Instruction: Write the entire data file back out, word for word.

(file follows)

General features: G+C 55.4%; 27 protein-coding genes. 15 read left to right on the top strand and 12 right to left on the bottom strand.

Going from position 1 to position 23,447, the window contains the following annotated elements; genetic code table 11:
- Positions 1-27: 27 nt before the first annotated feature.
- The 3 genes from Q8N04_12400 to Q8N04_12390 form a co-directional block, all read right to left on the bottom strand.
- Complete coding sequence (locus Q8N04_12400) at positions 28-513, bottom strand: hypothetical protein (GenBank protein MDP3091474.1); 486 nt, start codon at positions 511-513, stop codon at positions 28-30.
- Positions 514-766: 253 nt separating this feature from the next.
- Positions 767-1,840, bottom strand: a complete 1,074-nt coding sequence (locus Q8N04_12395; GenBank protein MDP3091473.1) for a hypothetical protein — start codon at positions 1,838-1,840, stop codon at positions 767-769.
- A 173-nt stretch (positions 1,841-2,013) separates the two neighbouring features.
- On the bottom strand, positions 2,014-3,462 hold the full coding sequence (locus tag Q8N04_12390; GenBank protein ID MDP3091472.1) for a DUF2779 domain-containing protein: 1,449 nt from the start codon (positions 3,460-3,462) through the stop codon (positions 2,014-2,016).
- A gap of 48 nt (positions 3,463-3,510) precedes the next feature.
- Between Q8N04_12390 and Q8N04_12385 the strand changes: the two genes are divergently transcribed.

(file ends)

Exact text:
General features: G+C 55.4%; 27 protein-coding genes. 15 read left to right on the top strand and 12 right to left on the bottom strand.

Going from position 1 to position 23,447, the window contains the following annotated elements; genetic code table 11:
- Positions 1-27: 27 nt before the first annotated feature.
- The 3 genes from Q8N04_12400 to Q8N04_12390 form a co-directional block, all read right to left on the bottom strand.
- Complete coding sequence (locus Q8N04_12400) at positions 28-513, bottom strand: hypothetical protein (GenBank protein MDP3091474.1); 486 nt, start codon at positions 511-513, stop codon at positions 28-30.
- Positions 514-766: 253 nt separating this feature from the next.
- Positions 767-1,840, bottom strand: a complete 1,074-nt coding sequence (locus Q8N04_12395; GenBank protein MDP3091473.1) for a hypothetical protein — start codon at positions 1,838-1,840, stop codon at positions 767-769.
- A 173-nt stretch (positions 1,841-2,013) separates the two neighbouring features.
- On the bottom strand, positions 2,014-3,462 hold the full coding sequence (locus tag Q8N04_12390; GenBank protein ID MDP3091472.1) for a DUF2779 domain-containing protein: 1,449 nt from the start codon (positions 3,460-3,462) through the stop codon (positions 2,014-2,016).
- A gap of 48 nt (positions 3,463-3,510) precedes the next feature.
- Between Q8N04_12390 and Q8N04_12385 the strand changes: the two genes are divergently transcribed.